To the Commissioners for the Exchange of Prisoners
[Middlebrook, 10 April 1779]
Whereas, in pursuance of full powers to me given by the Honorable the Congress of the United States, a proposition was made by me on the 14th day of March last to His Excellency Sir Henry Clinton for the settlement of a general Cartel and for appointing Commissioners to confer thereupon, which was acceded to by him on the 31st: of the same Month and by a subsequent communication on the 4th instant.1
In order to carry the said proposition into effect, and to make the most liberal—permanent and extensive provision for the exchange and accomodation of prisoners of War.2
You Colonel William Davies and Lieutenant Colonel Robert Hanson Harrison are hereby appointed to meet such Commissioners of suitable rank as shall come duly authorised on the part of His Excellency Sir Henry Clinton on Monday the 12th Instant at Amboy—and at any place afterwards to which it may be thought proper to adjourn.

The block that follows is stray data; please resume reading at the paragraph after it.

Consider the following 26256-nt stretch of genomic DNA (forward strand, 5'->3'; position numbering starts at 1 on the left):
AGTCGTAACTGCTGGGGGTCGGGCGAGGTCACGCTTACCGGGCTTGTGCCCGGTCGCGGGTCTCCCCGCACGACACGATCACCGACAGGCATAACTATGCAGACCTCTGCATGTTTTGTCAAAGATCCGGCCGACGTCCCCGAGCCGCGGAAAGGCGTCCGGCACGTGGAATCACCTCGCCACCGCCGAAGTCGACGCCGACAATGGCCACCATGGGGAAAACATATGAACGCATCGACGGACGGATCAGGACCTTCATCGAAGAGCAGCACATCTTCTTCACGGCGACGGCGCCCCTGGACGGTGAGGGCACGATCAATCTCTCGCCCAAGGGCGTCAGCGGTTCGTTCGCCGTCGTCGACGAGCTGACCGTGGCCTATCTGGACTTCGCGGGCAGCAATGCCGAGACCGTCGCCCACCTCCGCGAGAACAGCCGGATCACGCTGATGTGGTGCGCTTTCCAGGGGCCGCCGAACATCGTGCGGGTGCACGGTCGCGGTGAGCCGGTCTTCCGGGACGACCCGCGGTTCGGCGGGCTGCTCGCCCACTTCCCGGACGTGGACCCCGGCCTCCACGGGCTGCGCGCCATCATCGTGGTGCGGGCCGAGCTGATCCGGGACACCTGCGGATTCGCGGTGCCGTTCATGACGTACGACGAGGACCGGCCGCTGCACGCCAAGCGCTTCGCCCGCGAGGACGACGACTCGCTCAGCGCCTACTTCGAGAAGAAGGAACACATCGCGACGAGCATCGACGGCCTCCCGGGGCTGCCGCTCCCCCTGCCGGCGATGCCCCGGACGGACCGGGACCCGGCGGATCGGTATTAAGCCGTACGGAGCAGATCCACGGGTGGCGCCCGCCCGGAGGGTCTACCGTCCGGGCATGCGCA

With them to treat, confer, determine and conclude upon a Cartel for the exchange of prisoners and for all matters whatsoever which may be properly contained therein on principles of Justice—humanity and mutual advantage; and agreable to the custom and practice of War among civilized Nations; For all which this shall be your sufficient Warrant—and your engagements being interchanged shall be ratified and confirmed by me.
Given under my Hand and Seal at Head Quarters Middle Brook this 10th day of April 1779.
DS, in Robert Hanson Harrison’s writing, P.R.O., 30/55, Carleton Papers; Df, DLC:GW; copy, P.R.O., C.O. 5/97; Varick transcript, DLC:GW.
2. Following this sentence on the draft manuscript, Harrison wrote and struck out “of those who now are or of those who may be hereafter prisoners of war, in the possession of the two Armies.”